The ROBOTEC SYSTEMS version — the Ro-Box — can be stacked three high with no additional support bracketry, employs a more efficient/durable compression spring technology, and has three spring tension specifications to match force calculations based on the fill package. Additionally, it utilizes the “quick clip” system, which are plastic clips that connect the half shells of the Ro-Box. This allows for quicker installation and changeout of the essential dress pack components (corrugated tubes, fitted wires/hoses) without tools or other hardware.


Operates on the same concept as the enclosed system without the addition of the energy tube. The external system is less robust; therefore, it’s typically used for vacuum tubing or when lighter hoses are added to accommodate EOAT retrofits.


Used for guiding corrugated tubing as well as part of an external spring return system. The trumpet can be secured to a pivot bearing when movement is needed in the midsection of a corrugated tubing run.


This metal support item secures the dress pack to Axis 6 with the use of a pipe clamp. Typical failures are weld breakage and bending of the pipe section.

These failures could possibly cause irreparable damage to the EOAT. It is also referred to as the tennis racket, frying pan and/or wrist support within the industry.


Connects and secures the system holder to either an Axis 6 ring clamp or a precision tube. The mounting flange serves as a holder for the pivot bearing and base plate.


This is widely know as a cable star. It is essentially a custom engineered grommet, similar to a multi-hole cable gland, that is placed at each end of a corrugated tubing run. This ensures the fill package is securely held in place and minimizes lateral push/pull movement. Due to the variations of fill packages, this component is custom designed and cut to each dress pack.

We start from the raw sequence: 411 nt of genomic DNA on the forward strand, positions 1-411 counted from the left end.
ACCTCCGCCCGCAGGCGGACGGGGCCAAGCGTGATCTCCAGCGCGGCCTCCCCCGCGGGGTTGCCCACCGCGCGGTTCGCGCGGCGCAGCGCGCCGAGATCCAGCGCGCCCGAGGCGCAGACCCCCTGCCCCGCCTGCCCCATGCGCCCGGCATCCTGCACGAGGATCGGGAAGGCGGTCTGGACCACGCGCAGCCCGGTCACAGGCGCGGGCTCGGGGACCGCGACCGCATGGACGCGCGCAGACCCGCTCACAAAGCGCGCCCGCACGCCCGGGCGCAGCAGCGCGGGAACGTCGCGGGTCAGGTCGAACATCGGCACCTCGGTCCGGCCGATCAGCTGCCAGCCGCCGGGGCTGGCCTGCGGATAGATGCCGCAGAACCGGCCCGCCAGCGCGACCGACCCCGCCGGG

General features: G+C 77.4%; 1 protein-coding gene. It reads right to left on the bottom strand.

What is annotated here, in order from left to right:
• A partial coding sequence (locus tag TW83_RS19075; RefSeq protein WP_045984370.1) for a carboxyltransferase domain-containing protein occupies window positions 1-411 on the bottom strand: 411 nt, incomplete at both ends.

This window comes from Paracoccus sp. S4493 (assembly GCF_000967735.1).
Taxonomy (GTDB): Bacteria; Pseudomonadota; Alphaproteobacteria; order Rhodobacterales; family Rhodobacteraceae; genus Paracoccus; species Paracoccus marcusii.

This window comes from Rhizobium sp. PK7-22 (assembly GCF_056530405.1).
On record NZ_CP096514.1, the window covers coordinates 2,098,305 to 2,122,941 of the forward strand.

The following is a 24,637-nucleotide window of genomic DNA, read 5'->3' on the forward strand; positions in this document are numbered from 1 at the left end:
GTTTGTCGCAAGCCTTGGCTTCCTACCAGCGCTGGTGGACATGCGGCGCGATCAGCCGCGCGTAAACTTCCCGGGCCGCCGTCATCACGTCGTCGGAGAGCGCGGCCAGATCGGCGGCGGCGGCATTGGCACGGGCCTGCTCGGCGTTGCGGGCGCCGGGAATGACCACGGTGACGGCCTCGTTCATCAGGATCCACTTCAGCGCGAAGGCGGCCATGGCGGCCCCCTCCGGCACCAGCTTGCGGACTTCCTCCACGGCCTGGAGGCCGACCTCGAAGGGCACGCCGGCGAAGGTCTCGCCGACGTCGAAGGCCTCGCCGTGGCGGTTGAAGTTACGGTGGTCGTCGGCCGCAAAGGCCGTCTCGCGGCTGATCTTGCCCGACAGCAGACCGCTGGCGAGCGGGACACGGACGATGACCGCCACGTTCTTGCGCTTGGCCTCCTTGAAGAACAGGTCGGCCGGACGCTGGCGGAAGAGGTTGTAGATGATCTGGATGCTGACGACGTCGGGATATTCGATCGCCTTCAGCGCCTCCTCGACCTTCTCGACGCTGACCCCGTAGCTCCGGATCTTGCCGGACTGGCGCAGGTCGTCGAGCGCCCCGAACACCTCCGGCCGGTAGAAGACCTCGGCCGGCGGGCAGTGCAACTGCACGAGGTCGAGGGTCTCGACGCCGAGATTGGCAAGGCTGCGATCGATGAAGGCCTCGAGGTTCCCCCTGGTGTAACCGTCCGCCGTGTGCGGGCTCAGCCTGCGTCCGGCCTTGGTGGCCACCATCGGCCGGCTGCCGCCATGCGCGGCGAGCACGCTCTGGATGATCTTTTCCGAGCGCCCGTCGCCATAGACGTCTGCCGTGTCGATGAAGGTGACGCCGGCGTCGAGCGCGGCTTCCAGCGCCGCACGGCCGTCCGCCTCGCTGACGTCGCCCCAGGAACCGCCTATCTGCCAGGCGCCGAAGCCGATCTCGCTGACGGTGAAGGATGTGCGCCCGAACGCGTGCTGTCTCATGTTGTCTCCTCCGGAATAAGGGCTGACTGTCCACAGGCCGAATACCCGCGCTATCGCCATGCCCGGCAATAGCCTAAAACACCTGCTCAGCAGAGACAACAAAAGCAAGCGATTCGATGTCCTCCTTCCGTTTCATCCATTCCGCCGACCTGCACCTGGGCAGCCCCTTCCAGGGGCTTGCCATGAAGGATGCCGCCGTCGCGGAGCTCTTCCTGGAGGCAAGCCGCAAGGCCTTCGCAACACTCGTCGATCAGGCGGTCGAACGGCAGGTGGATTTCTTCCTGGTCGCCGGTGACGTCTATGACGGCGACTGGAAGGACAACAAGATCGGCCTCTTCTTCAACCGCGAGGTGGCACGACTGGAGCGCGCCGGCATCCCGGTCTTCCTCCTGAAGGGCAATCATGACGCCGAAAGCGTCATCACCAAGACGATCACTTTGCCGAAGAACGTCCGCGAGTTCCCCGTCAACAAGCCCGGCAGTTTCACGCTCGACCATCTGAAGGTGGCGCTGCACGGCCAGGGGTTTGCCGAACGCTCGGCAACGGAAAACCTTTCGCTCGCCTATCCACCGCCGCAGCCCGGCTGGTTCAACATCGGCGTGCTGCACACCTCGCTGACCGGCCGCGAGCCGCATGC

Secures the system holder to a pipe clamp. Multiple holes are drilled and tapped allowing the system holder to be placed at an optimum angle. This decreases stress on the corrugated tubing.


Used to minimize wear and tear of the corrugated tubing as it “snakes” over the robot arm. It can also be utilized in repair situations as a way to connect two pieces of corrugated tubing. It is important to consider using versions without screws as this will damage the paint and sometimes the robot’s aluminum casting (figure 2). HELUKABEL offers the “quick clip” system, which secures the two halves without tools, and can rotate freely on the corrugated tube (figure 3). The same clip system is employed on the Ro-Box enclosed spring return system.


The metal support brackets ensure the foundational strength of any dress pack system securing the entire system to the robot castings. Structural grade steel such as 1.0037 or A36 should be utilized. Aluminum extrusions are less expensive, but will fail prematurely.


This component marries the corrugated tubing or the system holder and the cable star. These are installed on each end of the robot.


Galvanized steel pipe utilized when metal brackets are not cost effective or may restrict movement of the dress pack. Most often used when a secondary dress pack bypasses the base plate of the robot.

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The content & opinions in this article are the author’s and do not necessarily represent the views of RoboticsTomorrow